It's time for Hawaiians to become political

By Adrian K. Kamali'i

Honolulu Advertiser
Sunday, April 20, 2003

Kamehameha Schools' recent Song Contest ho'ike (program) shed light on a very important issue that all Hawaiians need to embrace. Our 'opio (youths) are developing in a very different Hawai'i. No matter what we believe, we as kupuna (elders), makua (parents) and 'opio must become political. This statement must no longer be talk, but action.

There are many issues plaguing our community, from drug rehabilitation to health issues, from land ownership to cultural education, from protecting our sacred sites such as Mauna Kea to the reluctance of this state to understand what sacred means, from intellectual and biological property rights to the very sustainability of our lifestyle.

Every single facet of our urban, suburban and rural lifestyles is affected by politics in some way.

If we allow the status quo to continue, we may not only lose our land and cultural identity, but everything associated with our culture: our stories, songs, language and most importantly, a way of life and understanding that land is the elder sibling, not a commodity! We as 'opio and makua must ask the hard questions, and demand results from our elected officials to achieve the best for our 'aina (land), our people and our future, we must become political.

Why is it that the Hawaiian language is just as official as the English language, yet, this state fails to further its responsibility to the Hawaiian language?

Why is it that we have to take our issues to the streets every time threats to our rights and entitlements are imminent?

Why is it that the simple wishes of our late Princess Pauahi and Queen Lili'uokalani cannot be fulfilled without some type of threat?

Why isn't our way of life and protection of our heritage respected?

Why should the host culture blend into this color-blind America where no one is supposed to recognize his or her "colored" heritage?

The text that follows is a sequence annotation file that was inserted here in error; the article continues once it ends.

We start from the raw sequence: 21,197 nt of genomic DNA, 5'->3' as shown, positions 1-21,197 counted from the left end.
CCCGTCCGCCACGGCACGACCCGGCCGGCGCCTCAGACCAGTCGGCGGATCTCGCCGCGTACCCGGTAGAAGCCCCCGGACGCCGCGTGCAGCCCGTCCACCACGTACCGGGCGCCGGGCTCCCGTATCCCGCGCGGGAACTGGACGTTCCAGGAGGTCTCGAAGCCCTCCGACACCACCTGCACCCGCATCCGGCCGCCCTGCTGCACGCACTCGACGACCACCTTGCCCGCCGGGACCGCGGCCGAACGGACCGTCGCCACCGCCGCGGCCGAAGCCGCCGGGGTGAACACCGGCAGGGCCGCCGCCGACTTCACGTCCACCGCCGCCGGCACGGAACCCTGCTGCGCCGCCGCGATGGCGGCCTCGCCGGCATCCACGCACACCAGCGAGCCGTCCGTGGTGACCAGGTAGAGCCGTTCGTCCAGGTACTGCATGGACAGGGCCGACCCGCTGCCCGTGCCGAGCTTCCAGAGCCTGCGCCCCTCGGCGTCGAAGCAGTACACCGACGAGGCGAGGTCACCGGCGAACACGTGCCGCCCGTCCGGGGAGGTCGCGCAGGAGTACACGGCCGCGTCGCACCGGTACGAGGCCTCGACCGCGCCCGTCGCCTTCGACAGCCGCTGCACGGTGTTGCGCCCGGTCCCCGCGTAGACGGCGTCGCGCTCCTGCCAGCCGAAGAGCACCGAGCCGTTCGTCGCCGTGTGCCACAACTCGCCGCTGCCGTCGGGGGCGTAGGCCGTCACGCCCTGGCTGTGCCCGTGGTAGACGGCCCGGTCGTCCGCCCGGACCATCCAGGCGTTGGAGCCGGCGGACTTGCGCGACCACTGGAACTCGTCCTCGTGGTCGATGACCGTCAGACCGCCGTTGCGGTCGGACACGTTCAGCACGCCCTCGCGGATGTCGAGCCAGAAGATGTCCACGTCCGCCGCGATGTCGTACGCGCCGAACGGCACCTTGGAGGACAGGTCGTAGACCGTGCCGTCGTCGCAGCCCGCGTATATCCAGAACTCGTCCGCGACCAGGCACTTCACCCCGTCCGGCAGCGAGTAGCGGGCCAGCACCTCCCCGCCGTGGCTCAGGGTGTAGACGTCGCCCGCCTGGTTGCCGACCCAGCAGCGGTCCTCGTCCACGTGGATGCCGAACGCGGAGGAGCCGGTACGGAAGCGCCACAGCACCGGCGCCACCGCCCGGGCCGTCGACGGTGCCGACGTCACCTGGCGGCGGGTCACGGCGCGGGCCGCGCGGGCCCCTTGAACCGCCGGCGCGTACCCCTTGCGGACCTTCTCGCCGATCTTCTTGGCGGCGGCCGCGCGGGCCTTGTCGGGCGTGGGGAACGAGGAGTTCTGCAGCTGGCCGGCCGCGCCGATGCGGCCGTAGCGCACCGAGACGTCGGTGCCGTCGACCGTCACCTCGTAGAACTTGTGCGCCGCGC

While our makua and kupuna have paved the way for us to be at this point, we 'opio must carry out and fulfill the goals set forth by our kupuna. We must be the agents of change; we must be the voice of reason. As Hawaiians and as youths, we must be proactive.

There are many ways to get involved, to share your mana'o (thoughts) about issues that affect us as Hawaiians. Many of the decisions being made now will directly affect us as 'opio, as we mature and start families of our own.

How do we make our opinion known? How do we get involved? Write letters to the editor, attend community and neighborhood meetings to voice your opinion. We have to become political! Attend meetings for legislation that advances the movement for Hawaiians. Demonstrate against legislation that hinders the progress of Hawaiians.

Our daily lives are filled with much to do from homework, exams, transitioning to college and becoming independent adults. We must make small sacrifices to understand our issues, become passionate about them and get involved.

Protect our 'aina! Protect our sacred sites! Protect our traditions! Protect our elders!

To the parents: Raise your children to be maka'ala (alert) to these vicious attacks that continue to deplete our culture, our environment and our future. The basic fact of the matter is that we as Hawaiians must become political. This cannot be overstated.

If Hawaiians could fill a majority of the seats in the state Legislature, maybe then this state would recognize its fiduciary responsibility to Hawaiians. Use and teach your children the right to vote! When are we going to apply our collective power to control our destiny?

E ku'e makou I na hewa, ku'e! E ku makou I ka pono, ku!

(We must resist the wrongs, resist! We must stand for the righteous, stand!)

As for Kamehameha Schools and their talented ho'ike crew led by Randie Fong, among others, please continue to express our view on issues that affect the sustainability of our organizations, our way of life and our dignity.

Utilize the ho'ike as a means to educate the public.

E na Hawai'i e holomua me ka 'oia'i'o!

Adrian K. Kamali'i is a 2000 graduate of the Kamehameha Schools and president and CEO of Hui Ho'oulu Inc., an organization that advances Hawaiian youths through culture, politics and the environment. Reach him at

Ho`iho`i Mai